Irish-led Nextdoor receives warm welcome from investors on public debut

Shares in the company led by Sarah Friar surged 40% in its first hour of trading

Nextdoor chief executive Sarah Friar at the MoneyConf conference in Dublin in 2018

Nextdoor chief executive Sarah Friar at the MoneyConf conference in Dublin in 2018

 

Nextdoor, the San Francisco-headquartered social network company led by Northern Ireland executive Sarah Friar, received a warm welcome from investors after going public yesterday.

Shares of the company surged 40 per cent in its first hour of trading on the New York Stock Exchange with the stock closing up 17 per cent at $13.01.

Founded in 2010, Nextdoor is behind a neighbourhood-focused social networking site that allows users to find out about everything from break-ins to available babysitters.

Ms Friar, who comes from Sion Mills, Co Tyrone, joined Nextdoor at the end of 2018. She was previously chief financial officer at Jack Dorsey’s payments company Square, during which time she helped steer it to a public listing in late 2015.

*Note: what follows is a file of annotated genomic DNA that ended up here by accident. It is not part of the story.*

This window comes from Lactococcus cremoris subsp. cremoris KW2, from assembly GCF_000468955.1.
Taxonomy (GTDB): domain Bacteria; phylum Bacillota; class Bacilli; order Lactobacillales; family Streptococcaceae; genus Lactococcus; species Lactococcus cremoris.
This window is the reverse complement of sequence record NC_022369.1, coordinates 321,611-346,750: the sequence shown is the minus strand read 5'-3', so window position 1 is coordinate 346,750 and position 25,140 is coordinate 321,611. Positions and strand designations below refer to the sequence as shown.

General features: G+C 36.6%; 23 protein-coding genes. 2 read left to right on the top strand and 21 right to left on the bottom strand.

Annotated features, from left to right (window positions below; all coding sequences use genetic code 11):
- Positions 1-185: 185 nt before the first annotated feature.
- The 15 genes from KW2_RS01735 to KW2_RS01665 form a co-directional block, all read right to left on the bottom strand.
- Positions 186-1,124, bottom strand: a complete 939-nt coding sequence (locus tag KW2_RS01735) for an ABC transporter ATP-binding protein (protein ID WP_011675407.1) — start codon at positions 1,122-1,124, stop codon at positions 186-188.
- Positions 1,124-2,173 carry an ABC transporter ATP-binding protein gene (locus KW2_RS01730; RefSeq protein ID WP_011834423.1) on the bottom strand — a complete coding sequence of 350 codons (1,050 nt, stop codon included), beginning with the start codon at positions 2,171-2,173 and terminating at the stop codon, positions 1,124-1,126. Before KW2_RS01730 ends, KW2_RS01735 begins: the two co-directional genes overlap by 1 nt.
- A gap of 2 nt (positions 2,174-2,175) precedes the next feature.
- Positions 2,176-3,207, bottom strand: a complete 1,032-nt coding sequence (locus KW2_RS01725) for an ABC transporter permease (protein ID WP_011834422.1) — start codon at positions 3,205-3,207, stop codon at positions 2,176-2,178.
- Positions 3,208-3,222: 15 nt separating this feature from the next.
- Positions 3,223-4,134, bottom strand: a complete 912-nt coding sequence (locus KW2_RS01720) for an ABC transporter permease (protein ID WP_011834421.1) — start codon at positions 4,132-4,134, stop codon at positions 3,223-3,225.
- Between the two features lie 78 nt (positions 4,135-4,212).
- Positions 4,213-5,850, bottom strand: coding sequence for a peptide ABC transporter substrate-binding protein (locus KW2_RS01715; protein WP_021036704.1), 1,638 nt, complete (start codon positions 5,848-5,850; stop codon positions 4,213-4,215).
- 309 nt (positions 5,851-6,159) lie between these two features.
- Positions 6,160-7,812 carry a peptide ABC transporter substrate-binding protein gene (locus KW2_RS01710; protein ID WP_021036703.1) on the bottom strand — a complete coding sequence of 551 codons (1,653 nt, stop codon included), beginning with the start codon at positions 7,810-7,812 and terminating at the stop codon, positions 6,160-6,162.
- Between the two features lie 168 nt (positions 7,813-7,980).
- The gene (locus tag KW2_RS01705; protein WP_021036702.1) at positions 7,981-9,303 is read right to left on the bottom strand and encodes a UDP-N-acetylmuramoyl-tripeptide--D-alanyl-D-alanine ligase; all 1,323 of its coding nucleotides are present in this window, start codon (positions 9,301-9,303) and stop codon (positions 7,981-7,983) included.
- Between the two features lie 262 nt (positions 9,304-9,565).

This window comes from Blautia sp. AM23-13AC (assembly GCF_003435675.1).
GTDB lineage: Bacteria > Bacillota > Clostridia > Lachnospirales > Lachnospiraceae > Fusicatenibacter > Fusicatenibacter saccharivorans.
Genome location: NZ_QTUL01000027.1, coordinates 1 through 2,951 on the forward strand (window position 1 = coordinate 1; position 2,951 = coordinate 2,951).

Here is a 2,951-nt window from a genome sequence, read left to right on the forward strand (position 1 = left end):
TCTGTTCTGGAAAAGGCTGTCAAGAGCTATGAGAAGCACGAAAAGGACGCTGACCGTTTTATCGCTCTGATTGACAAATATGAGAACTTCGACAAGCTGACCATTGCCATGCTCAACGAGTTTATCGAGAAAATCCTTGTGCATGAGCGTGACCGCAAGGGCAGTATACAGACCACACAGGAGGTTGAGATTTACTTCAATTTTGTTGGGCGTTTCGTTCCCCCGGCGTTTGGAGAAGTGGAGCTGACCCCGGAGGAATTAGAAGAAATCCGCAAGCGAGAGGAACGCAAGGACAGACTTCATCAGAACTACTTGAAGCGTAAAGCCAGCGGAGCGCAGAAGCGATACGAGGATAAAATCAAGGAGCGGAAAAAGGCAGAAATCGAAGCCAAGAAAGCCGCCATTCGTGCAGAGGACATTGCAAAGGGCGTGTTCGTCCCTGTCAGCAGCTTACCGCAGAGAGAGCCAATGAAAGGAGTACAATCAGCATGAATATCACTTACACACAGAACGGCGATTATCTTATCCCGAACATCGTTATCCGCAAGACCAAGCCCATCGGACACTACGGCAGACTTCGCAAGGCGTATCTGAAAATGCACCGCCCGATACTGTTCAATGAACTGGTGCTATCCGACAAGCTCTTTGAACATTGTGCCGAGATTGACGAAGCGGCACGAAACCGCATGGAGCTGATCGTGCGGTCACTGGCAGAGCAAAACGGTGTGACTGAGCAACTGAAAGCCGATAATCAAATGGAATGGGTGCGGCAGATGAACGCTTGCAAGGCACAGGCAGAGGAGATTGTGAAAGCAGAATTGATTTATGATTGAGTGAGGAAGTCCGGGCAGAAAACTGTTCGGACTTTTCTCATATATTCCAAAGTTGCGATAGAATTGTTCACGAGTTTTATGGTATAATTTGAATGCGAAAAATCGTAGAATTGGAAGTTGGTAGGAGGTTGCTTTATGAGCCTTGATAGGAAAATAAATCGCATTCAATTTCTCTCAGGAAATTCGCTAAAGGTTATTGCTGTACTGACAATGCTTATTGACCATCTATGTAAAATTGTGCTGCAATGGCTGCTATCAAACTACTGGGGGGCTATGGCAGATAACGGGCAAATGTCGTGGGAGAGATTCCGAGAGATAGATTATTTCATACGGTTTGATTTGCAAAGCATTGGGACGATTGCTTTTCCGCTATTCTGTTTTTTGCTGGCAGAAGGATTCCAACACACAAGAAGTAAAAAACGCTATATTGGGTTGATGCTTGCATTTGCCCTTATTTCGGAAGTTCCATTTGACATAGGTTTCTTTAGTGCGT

Nextdoor announced plans to list in July as part of its $4.3 million special purpose acquisition company (Spac) with Khosla Ventures.

Launched in the United States in 2011, Nextdoor allows members to seek advice from their neighbours on anything from babysitters to local sports clubs.

The platform has gained in popularity as a result of the coronavirus pandemic as people sought new ways to connect with their communities during lockdown. Nextdoor had 63 million users in mid-2021, up from 48 million in 2019.

Ms Friar said her focus is on “the long run,” not the stock price. “It’s all about execution,” she said in an interview on Bloomberg TV. “We’ve aggregated the neighbourhood. Now let’s welcome other businesses that can bring to those neighbours what they need.”

A Spac is a shell company that seeks to merge with a private company and in the process takes it public. Spac mergers gained popularity last year, but are experiencing a slowdown due to weak investor appetite and greater regulatory scrutiny.- Additional reporting: Bloomberg